Ford’s new hybrids – A perfect Fusion of fuel economy and price?
Or is it still about PR and halo products?
Great new looks? Check. Luxurious interior? Check. The latest and greatest technology? Check. Outstanding fuel economy? Check. Check. Cost-effective price? To be determined.
Without question, the new 2013 Ford Fusion is ready to take on the likes of the Toyota Camry and the Honda Accord, and adding a plug-in hybrid in addition to the hybrid option only makes the Fusion that much more compelling.
So, will Ford finally have a hot-selling hybrid on its hands?
Certainly, whether or not the hybrid and plug-in hybrid versions of the new 2013 Ford Fusion are hot sellers or not is somewhat irrelevant to Ford. It’s conventional Fusion sales that matter most, at least for now. And, unfortunately, if Ford’s hybrid history is any indication, the new Ford Fusion hybrid and Fusion Energi plug-in hybrids are still more about PR than sales.
At an estimated 47 mpg city and 44 mpg highway, the Ford Fusion hybrid is again ready to top Toyota Camry hybrid fuel economy. And the 100 MPGe Enegi plug-in hybrid, well, Toyota doesn’t even offer any competition in this segment.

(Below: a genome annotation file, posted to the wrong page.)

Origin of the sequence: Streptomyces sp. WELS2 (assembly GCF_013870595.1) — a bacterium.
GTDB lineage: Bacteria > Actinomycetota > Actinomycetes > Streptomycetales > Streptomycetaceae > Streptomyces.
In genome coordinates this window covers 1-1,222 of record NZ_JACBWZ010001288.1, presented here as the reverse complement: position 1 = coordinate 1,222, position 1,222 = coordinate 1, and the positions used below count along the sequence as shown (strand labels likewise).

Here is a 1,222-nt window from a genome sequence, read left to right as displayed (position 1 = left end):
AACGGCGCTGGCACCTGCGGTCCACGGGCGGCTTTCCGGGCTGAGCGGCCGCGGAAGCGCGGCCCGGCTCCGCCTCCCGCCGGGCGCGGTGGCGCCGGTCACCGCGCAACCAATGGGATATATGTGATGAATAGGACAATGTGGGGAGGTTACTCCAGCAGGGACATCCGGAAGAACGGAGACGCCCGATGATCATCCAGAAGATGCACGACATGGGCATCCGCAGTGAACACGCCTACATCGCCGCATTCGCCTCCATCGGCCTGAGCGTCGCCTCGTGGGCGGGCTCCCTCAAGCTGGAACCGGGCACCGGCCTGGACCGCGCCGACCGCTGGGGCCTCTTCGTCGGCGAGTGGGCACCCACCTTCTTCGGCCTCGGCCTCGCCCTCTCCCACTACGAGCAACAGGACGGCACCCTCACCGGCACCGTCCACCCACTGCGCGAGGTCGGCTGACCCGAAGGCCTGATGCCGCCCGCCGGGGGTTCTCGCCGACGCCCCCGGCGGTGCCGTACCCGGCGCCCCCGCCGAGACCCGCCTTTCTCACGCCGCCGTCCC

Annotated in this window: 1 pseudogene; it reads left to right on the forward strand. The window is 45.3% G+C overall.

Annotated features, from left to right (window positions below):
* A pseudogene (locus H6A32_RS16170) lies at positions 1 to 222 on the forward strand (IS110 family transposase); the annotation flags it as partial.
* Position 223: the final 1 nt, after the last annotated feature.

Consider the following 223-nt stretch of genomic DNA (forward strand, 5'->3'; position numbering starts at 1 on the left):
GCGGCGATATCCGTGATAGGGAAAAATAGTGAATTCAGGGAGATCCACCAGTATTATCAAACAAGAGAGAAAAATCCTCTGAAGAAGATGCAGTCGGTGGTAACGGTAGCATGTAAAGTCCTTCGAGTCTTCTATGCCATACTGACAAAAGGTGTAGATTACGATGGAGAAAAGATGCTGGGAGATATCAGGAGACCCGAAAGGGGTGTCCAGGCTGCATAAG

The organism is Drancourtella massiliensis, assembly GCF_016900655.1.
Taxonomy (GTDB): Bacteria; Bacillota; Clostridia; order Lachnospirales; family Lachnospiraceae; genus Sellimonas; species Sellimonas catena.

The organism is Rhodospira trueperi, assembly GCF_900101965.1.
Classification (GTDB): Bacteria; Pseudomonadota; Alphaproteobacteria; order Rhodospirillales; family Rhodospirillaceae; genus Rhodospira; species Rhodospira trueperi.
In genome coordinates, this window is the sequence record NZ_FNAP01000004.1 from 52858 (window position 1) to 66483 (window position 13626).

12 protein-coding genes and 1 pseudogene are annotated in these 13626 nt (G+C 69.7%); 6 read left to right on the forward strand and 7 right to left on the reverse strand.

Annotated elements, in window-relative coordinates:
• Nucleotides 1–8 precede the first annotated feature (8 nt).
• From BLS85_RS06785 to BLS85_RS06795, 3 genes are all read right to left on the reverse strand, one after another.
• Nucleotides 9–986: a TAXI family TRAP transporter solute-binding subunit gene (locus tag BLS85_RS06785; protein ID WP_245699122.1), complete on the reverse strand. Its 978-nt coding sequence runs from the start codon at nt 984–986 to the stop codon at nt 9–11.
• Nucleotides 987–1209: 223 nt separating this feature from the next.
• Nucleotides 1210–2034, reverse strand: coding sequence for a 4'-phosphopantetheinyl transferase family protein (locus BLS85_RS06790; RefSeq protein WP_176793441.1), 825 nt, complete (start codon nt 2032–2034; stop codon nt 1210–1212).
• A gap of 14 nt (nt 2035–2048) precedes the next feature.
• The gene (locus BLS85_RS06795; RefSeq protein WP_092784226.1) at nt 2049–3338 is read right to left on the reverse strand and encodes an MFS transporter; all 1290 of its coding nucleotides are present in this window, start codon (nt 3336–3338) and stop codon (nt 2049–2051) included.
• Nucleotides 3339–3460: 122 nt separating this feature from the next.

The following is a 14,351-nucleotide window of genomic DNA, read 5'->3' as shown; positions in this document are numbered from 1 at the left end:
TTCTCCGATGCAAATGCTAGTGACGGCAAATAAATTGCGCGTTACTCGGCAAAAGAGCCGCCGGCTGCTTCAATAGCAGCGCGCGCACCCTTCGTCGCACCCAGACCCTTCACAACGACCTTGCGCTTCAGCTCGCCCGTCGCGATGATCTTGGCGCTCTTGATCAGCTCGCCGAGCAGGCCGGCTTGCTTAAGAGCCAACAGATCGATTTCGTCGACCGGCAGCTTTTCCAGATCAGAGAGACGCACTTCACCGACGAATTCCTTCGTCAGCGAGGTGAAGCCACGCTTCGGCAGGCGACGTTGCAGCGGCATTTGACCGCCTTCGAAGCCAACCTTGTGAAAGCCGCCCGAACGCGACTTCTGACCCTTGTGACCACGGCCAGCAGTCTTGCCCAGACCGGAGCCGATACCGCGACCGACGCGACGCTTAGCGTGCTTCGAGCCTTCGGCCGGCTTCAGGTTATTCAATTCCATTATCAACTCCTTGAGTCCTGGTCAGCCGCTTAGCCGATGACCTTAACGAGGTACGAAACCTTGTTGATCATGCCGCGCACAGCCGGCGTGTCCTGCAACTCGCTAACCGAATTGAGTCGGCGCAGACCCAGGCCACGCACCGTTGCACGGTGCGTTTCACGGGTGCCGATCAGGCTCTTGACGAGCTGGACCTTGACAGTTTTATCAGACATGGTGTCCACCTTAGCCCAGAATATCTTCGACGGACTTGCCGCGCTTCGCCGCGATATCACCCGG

However, unless Ford is going to cut 2013 Fusion hybrid pricing significantly compared to the current version, Toyota’s Camry hybrid could still be significantly more cost-effective. Of course, with the addition of a hot new interior, coupled with an updated MyTouch and cool new features like Lane Keeping Assist, Active Park Assist, and a blind spot warning system, many hybrid buyers might feel like the higher Fusion hybrid price is worthy.
Regardless, even if Ford is more focused on bragging rights than hybrid sales in the interim to cheaper hybrid batteries, it’s new lithium-based hybrids are still impressive and noteworthy. It’s clear that Ford is preparing itself to be a strong hybrid player heading into the future.
Of course, if Ford could provide a somewhat shocking Camry hybrid-challenging price, Ford could really electrify its Fusion brand.